The mighty Lamborghini Miura has been beguiling admirers for over 50 years and remains just as striking today as when it debuted at the 1966 Geneva Salon. In his quest to compete with Maranello’s road cars, Ferruccio Lamborghini needed a distinctive design replete with power and beauty. When his team approached him with plans for a transversely positioned mid-rear engine architecture, he quickly approved development.
The Miura achieved such breathtaking heights through the genius of several noted luminary designers and engineers, with Gianpaolo Dallara’s chassis powered by a V-12 engineered by Giotto Bizzarrini, and clothed with coachwork penned by the great Marcelo Gandini of Bertone. Early prototypes were honed through extensive testing by development driver Bob Wallace, eventually allowing performance to match the car’s aesthetic brilliance. With such an all-star cast of creators, it’s no wonder the Miura was a smashing success, as it convincingly challenged Ferrari’s supremacy in the premium Italian market while forwarding the concept of the mid/rear-engine production sports car.
Benefitting from a series of restoration measures over the last 30 years, and retaining its original factory-equipped matching-numbers V-12 engine, this sensational Miura is one of the finest P400 examples to be offered in many years. According to the combined records of factory archives, the Lamborghini Registry, and Joe Sackey’sLamborghini Bible, chassis no. 3171 was fitted with engine no. 1415, becoming the 80th example completed. As the first 124 examples of the P400 utilized a thinner-gauge chassis frame than later cars, this early Miura is legitimately one of the rare lightweight examples that are often preferred by knowledgeable collectors.
Originally finished in white paint over a black interior, this Lamborghini was completed in mid-October 1967 and distributed to Voitures Paris Monceau, a marque concessionaire in France. While the Miura’s midlife history is currently unknown, the car is believed to have remained in continental Europe until the 1980s, when it relocated to the United Kingdom.
By 1989 the Lamborghini was purchased by John Britton of Birmingham while in a state of mid-restoration, and he spent most of his ownership sympathetically refurbishing the car. According to his own written account and a file of invoices, Britton installed a precisely fabricated bonnet (including work by Land Rover Works), while Alscot Garage stripped the body and primed the exterior for a deep coat of paint in Lamborghini orange applied by RS Panels. The interior was also reupholstered in French Blue leather by the respected Suffolk and Turley, making for a distinctive color combination straight out of the Swinging Sixties. The brash appearance was completed with gold sills and gold-finished Campagnolo alloy wheels.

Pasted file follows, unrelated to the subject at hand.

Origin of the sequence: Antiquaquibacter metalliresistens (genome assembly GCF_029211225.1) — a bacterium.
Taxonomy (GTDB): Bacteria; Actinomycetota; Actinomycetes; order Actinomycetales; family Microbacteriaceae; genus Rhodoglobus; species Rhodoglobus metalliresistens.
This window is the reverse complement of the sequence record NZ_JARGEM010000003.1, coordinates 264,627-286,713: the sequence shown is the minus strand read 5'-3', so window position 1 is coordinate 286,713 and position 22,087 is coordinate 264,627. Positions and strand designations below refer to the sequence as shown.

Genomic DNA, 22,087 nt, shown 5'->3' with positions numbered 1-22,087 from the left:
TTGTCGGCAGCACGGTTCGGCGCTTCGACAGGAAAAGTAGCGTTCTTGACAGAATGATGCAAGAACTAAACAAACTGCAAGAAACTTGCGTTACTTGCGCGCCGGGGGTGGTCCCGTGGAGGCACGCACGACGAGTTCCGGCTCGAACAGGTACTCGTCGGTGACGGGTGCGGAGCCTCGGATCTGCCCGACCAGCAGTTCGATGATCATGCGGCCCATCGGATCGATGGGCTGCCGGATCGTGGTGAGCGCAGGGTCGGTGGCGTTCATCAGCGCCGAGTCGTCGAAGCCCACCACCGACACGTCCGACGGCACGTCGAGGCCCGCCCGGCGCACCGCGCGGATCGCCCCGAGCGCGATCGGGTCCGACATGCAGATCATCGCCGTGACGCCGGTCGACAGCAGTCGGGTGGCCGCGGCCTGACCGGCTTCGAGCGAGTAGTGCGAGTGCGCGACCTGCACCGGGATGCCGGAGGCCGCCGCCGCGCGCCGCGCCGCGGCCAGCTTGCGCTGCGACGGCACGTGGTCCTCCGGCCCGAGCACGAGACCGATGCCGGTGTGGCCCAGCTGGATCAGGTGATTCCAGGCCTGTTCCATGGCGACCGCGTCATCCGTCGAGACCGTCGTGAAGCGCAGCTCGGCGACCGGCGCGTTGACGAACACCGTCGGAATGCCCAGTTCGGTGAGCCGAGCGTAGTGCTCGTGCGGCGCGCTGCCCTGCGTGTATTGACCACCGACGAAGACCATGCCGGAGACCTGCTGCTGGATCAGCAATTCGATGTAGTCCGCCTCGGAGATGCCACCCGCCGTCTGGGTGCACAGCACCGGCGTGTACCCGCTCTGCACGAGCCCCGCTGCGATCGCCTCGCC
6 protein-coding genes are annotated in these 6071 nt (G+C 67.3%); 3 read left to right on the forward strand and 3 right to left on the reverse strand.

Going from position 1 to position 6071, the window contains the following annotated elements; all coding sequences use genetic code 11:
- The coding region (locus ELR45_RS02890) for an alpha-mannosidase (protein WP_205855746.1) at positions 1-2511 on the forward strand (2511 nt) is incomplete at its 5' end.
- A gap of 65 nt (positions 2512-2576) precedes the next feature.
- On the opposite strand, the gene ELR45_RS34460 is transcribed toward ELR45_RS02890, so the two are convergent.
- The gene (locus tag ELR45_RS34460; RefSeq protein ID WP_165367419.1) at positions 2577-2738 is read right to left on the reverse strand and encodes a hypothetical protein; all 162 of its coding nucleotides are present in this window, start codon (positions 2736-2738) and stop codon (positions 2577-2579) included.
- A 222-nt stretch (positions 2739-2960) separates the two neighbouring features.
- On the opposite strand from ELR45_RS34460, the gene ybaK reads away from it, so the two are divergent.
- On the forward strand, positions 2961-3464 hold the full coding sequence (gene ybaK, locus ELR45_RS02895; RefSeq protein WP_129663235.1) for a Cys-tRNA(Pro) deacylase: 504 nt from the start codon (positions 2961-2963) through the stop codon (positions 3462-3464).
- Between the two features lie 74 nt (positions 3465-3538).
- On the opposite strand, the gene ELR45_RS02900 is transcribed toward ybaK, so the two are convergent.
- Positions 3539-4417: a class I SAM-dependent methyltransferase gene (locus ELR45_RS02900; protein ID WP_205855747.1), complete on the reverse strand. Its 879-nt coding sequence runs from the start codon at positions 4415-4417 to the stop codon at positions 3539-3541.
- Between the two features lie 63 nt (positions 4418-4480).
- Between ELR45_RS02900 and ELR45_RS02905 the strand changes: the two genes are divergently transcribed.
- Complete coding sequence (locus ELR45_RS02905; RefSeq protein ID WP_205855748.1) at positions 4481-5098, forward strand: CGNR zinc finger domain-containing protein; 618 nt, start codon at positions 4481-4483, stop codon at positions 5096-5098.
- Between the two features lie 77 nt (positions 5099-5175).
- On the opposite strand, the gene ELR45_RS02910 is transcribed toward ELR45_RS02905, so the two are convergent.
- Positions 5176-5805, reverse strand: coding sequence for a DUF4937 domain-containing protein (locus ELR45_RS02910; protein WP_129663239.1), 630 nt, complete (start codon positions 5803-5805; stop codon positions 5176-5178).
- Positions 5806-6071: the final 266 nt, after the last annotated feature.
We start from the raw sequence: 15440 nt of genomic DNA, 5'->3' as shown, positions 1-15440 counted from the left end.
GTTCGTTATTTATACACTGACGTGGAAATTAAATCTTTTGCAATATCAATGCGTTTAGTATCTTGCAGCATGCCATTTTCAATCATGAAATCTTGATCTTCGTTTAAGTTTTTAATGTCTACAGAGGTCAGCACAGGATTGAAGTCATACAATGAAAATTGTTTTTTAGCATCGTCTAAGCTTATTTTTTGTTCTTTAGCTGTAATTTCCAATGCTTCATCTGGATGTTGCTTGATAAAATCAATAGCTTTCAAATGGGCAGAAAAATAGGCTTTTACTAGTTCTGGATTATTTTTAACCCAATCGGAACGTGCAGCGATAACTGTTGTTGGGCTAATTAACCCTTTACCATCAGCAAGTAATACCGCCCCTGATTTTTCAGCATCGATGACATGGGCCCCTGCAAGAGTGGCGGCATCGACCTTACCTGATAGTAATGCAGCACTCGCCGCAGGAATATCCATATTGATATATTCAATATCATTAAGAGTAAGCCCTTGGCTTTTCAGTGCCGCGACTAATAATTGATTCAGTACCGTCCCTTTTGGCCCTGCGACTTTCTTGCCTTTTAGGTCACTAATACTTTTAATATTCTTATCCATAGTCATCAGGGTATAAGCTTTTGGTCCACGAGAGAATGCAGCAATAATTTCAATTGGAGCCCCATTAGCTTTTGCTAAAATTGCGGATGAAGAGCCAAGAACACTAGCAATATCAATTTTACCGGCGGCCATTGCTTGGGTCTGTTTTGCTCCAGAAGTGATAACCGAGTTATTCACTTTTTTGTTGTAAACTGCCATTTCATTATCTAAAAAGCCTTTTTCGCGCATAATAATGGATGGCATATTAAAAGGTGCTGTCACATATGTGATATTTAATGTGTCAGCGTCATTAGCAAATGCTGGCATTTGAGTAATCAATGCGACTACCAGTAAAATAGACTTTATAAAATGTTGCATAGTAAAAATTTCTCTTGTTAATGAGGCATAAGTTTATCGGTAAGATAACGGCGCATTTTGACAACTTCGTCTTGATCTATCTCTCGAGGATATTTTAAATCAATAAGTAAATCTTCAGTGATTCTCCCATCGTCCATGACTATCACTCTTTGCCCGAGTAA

Nicol Transmissions rebuilt the engine and gearbox, including new valves, forged pistons, and Lamborghini liners. The heads were machined, and the crankshaft was crack tested. The Weber carburetors, brakes, and clutch were rebuilt, while a correct ANSA exhaust system was fitted. Miura specialist Colin Clarke was ultimately commissioned to dial in the engine using original Lamborghini diagnostic equipment. Mr. Britton then transferred the registration of his Ferrari 400 to the Miura, which continues to wear the serendipitous “400 NO” British tags to this day.
After enjoying 15 years of preservative care, the Miura was sold by Mr. Britton in 2004 to fellow countryman Mark Baxtrem of Cleveland. As confirmed by numerous invoices on file, Mr. Baxtrem continued to invest in the Lamborghini’s restoration, retaining Mr. Clarke to conduct a four-year refurbishment that was completed in September 2008. During this complete mechanical freshening, the opportunity was taken to tastefully upgrade the Miura to some of the specifications of the more highly developed P400S model, including a split sump for superior engine preservation and ventilated disc brakes for improved stopping power.
Mr. Baxtrem retained possession through at least late 2009 before selling the Miura to a Spanish collector, and in 2012 the Lamborghini was presented at the Auto Barcelona concours d’elegance, where Lili Bertone (Nuccio Bertone’s widow) was in attendance and was photographed with the car.
In 2017, the exquisite Miura was sold to the current owner, a respected collector based in France, and he quickly submitted the car to Auto Storica in Barcelona for attention to a few minor issues and a concours-level detailing. He has continued the Lamborghini’s fine record of care, conducting a series of appraisals in 2017 and in turn addressing any noted items or perceived deficiencies in presentation. On the back of these efforts, the Miura was again presented at Auto Barcelona in 2017.
Still scintillating in its bright orange finish and complementary French Blue interior, this early Miura is ideal for further display at finer concours d’elegance, marque celebrations, and Italian car shows. Or the fantastic Lamborghini may be enjoyed on the open road, where the finely tuned V-12 will surely intoxicate the driver with its ferocious performance and distinctive exhaust note. Documented with restoration invoices, factory correspondence with former owners, British test certificates and registrations, and the 2017 French appraisal, this fabulously presented Miura would make a stunning addition to any collection, sure to strike the fancy of marque purists and enthusiasts of important supercars.
- The 80th of 275 examples built
- Retains its original engine
- Engine rebuild by a British marque specialist completed in 2009
- Documented with restoration invoices, factory correspondence, and a 2017 French appraisal
- Ideal for premium exhibitions and marque events worldwide